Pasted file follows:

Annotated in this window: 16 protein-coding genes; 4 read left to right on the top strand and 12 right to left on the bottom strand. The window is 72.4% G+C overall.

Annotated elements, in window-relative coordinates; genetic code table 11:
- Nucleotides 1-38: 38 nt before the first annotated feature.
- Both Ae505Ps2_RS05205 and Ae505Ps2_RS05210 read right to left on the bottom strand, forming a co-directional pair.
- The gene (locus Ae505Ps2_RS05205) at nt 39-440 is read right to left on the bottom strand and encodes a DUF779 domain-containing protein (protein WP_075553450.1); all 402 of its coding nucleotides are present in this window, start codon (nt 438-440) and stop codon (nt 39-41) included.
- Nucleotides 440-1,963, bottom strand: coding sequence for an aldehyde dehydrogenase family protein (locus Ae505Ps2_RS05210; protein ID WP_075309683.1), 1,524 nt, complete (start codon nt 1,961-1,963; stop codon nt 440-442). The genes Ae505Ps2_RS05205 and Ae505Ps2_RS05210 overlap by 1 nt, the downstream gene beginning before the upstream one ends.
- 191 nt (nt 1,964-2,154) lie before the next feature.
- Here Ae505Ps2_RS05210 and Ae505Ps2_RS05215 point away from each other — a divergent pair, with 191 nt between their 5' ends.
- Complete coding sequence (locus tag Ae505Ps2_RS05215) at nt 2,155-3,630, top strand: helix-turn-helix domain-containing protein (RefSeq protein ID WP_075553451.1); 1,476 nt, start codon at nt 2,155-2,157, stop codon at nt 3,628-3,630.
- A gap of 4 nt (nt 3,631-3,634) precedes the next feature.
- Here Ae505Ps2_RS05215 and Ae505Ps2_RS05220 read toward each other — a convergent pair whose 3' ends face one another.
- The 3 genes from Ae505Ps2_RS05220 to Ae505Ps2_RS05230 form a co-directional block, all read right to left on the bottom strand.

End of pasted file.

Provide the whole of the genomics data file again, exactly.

Annotated in this window: 16 protein-coding genes; 4 read left to right on the top strand and 12 right to left on the bottom strand. The window is 72.4% G+C overall.

Annotated elements, in window-relative coordinates; genetic code table 11:
- Nucleotides 1-38: 38 nt before the first annotated feature.
- Both Ae505Ps2_RS05205 and Ae505Ps2_RS05210 read right to left on the bottom strand, forming a co-directional pair.
- The gene (locus Ae505Ps2_RS05205) at nt 39-440 is read right to left on the bottom strand and encodes a DUF779 domain-containing protein (protein WP_075553450.1); all 402 of its coding nucleotides are present in this window, start codon (nt 438-440) and stop codon (nt 39-41) included.
- Nucleotides 440-1,963, bottom strand: coding sequence for an aldehyde dehydrogenase family protein (locus Ae505Ps2_RS05210; protein ID WP_075309683.1), 1,524 nt, complete (start codon nt 1,961-1,963; stop codon nt 440-442). The genes Ae505Ps2_RS05205 and Ae505Ps2_RS05210 overlap by 1 nt, the downstream gene beginning before the upstream one ends.
- 191 nt (nt 1,964-2,154) lie before the next feature.
- Here Ae505Ps2_RS05210 and Ae505Ps2_RS05215 point away from each other — a divergent pair, with 191 nt between their 5' ends.
- Complete coding sequence (locus tag Ae505Ps2_RS05215) at nt 2,155-3,630, top strand: helix-turn-helix domain-containing protein (RefSeq protein ID WP_075553451.1); 1,476 nt, start codon at nt 2,155-2,157, stop codon at nt 3,628-3,630.
- A gap of 4 nt (nt 3,631-3,634) precedes the next feature.
- Here Ae505Ps2_RS05215 and Ae505Ps2_RS05220 read toward each other — a convergent pair whose 3' ends face one another.
- The 3 genes from Ae505Ps2_RS05220 to Ae505Ps2_RS05230 form a co-directional block, all read right to left on the bottom strand.